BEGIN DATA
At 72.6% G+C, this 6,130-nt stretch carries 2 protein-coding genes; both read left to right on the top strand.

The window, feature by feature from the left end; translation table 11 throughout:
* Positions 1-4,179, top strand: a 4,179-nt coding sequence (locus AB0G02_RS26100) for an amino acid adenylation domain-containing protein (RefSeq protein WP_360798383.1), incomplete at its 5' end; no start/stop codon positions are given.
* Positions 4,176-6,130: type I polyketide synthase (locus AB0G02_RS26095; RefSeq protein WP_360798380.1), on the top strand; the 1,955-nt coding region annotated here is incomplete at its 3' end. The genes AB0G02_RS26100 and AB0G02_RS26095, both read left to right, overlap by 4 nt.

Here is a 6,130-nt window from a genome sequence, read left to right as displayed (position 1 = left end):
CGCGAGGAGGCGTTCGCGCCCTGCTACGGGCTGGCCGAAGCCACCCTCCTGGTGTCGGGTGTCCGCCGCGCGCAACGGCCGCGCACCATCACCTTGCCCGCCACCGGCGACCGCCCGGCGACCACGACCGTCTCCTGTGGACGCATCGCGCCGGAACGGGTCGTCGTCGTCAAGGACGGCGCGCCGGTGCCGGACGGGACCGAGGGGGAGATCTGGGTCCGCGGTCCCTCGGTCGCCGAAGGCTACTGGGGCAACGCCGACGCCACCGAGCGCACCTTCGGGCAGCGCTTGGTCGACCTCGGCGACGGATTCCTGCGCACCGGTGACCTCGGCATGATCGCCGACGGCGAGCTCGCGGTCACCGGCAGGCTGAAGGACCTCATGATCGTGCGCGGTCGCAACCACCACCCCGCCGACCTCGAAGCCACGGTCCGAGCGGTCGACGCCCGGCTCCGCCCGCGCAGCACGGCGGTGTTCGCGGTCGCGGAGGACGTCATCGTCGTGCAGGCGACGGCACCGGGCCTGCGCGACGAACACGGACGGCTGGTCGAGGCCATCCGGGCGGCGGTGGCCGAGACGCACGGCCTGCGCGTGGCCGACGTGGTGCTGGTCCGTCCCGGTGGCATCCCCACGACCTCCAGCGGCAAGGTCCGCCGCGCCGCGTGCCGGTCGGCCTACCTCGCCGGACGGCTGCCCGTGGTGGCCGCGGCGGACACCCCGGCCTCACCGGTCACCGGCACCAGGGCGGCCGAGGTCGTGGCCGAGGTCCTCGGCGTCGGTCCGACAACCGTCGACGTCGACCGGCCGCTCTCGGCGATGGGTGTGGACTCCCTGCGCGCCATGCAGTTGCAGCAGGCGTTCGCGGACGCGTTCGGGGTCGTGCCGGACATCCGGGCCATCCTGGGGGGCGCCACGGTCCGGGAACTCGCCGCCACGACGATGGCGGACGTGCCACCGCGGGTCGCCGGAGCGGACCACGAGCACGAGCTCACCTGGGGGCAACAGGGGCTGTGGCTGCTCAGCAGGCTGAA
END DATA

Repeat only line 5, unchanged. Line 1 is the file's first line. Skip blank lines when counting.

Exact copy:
Here is a 6,130-nt window from a genome sequence, read left to right as displayed (position 1 = left end):